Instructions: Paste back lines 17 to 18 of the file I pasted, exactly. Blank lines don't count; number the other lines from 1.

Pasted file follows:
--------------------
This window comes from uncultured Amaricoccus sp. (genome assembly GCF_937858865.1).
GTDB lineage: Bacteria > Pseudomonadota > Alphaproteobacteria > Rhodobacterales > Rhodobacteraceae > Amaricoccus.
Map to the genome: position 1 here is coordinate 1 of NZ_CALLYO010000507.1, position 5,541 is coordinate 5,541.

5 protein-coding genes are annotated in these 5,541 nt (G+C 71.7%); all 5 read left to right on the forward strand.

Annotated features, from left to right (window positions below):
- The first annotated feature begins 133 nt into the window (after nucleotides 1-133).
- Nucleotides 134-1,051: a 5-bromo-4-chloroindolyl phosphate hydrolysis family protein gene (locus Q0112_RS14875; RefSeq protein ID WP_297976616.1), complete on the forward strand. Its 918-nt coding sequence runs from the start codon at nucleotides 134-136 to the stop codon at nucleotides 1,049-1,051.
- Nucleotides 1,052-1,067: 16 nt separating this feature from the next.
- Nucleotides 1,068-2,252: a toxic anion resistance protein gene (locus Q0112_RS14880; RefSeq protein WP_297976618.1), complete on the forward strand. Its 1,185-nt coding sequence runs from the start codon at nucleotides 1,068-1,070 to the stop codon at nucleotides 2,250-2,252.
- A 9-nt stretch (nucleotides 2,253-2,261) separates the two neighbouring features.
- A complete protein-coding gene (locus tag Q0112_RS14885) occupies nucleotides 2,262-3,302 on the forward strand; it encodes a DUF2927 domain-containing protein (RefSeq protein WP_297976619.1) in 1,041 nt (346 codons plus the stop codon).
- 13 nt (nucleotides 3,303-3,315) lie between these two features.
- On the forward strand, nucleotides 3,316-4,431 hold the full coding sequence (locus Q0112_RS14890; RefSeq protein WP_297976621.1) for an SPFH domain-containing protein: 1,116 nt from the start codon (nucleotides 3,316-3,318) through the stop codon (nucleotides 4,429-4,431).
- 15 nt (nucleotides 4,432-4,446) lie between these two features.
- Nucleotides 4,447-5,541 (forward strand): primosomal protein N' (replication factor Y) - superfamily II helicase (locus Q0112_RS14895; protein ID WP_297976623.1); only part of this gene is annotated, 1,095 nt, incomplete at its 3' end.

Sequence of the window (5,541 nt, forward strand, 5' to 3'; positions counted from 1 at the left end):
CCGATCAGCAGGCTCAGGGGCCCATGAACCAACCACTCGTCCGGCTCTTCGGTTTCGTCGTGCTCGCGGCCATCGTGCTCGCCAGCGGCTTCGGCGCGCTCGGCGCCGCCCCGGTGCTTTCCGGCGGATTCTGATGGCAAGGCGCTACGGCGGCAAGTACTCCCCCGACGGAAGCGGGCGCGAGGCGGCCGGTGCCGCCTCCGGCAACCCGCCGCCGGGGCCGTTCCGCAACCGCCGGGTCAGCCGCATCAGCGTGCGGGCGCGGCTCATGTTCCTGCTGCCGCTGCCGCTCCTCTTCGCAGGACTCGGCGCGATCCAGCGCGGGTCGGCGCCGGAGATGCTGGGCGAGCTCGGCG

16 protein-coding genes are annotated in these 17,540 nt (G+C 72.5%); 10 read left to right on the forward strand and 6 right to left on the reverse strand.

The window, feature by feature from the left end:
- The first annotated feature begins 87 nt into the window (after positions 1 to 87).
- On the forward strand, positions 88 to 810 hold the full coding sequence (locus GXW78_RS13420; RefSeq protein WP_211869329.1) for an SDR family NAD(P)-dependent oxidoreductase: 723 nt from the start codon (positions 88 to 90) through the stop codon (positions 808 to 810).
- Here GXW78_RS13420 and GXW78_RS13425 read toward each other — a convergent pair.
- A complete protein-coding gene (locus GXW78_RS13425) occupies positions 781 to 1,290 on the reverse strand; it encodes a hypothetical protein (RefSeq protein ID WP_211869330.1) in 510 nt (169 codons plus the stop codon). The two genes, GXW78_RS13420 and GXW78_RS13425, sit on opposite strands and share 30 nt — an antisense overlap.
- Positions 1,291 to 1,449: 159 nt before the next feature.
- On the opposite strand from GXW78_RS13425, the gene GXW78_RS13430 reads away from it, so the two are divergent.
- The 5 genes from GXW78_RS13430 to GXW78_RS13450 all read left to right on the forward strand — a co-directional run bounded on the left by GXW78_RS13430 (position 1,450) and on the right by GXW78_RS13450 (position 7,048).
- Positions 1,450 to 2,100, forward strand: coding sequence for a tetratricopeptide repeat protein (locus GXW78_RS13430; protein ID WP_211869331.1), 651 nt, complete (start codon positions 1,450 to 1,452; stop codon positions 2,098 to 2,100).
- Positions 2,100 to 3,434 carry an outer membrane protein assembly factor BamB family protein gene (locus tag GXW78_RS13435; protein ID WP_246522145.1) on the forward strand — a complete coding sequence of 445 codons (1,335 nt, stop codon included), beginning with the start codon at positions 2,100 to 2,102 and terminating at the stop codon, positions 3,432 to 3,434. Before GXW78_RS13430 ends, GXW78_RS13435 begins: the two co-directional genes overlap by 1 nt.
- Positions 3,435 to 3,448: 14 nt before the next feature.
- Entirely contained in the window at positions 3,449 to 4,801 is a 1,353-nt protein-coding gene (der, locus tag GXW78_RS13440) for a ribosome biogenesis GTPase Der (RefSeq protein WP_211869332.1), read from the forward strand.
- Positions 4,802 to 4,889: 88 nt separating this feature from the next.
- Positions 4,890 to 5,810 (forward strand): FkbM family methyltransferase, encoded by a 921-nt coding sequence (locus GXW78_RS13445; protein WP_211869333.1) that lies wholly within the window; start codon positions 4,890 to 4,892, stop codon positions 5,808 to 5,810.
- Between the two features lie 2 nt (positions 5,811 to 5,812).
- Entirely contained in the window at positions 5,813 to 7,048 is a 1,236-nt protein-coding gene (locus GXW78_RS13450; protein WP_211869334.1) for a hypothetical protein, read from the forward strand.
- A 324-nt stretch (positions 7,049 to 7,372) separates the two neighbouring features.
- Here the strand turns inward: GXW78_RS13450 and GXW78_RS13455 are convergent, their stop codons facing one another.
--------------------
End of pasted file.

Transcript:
CCGATCAGCAGGCTCAGGGGCCCATGAACCAACCACTCGTCCGGCTCTTCGGTTTCGTCGTGCTCGCGGCCATCGTGCTCGCCAGCGGCTTCGGCGCGCTCGGCGCCGCCCCGGTGCTTTCCGGCGGATTCTGATGGCAAGGCGCTACGGCGGCAAGTACTCCCCCGACGGAAGCGGGCGCGAGGCGGCCGGTGCCGCCTCCGGCAACCCGCCGCCGGGGCCGTTCCGCAACCGCCGGGTCAGCCGCATCAGCGTGCGGGCGCGGCTCATGTTCCTGCTGCCGCTGCCGCTCCTCTTCGCAGGACTCGGCGCGATCCAGCGCGGGTCGGCGCCGGAGATGCTGGGCGAGCTCGGCG

16 protein-coding genes are annotated in these 17,540 nt (G+C 72.5%); 10 read left to right on the forward strand and 6 right to left on the reverse strand.